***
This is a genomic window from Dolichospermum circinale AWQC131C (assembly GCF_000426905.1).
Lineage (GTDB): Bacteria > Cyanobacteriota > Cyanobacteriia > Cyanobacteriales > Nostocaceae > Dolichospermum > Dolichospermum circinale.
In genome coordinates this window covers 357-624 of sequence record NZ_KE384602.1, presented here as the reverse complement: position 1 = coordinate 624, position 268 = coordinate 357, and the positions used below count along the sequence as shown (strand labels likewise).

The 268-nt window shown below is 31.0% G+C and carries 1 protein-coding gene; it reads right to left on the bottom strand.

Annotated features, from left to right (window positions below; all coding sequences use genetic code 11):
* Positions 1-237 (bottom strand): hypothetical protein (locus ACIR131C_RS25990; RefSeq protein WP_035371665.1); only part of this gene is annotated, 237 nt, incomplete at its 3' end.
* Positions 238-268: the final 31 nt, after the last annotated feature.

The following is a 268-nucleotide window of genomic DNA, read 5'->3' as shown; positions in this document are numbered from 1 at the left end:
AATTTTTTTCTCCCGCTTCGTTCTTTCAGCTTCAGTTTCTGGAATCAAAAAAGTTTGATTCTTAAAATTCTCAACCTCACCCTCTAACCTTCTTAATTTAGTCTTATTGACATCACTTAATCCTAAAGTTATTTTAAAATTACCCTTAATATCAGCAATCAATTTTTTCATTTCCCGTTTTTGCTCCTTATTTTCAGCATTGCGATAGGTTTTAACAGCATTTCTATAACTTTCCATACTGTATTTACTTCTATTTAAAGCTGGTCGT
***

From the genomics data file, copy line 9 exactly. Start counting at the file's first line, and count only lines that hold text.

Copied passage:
AATTTTTTTCTCCCGCTTCGTTCTTTCAGCTTCAGTTTCTGGAATCAAAAAAGTTTGATTCTTAAAATTCTCAACCTCACCCTCTAACCTTCTTAATTTAGTCTTATTGACATCACTTAATCCTAAAGTTATTTTAAAATTACCCTTAATATCAGCAATCAATTTTTTCATTTCCCGTTTTTGCTCCTTATTTTCAGCATTGCGATAGGTTTTAACAGCATTTCTATAACTTTCCATACTGTATTTACTTCTATTTAAAGCTGGTCGT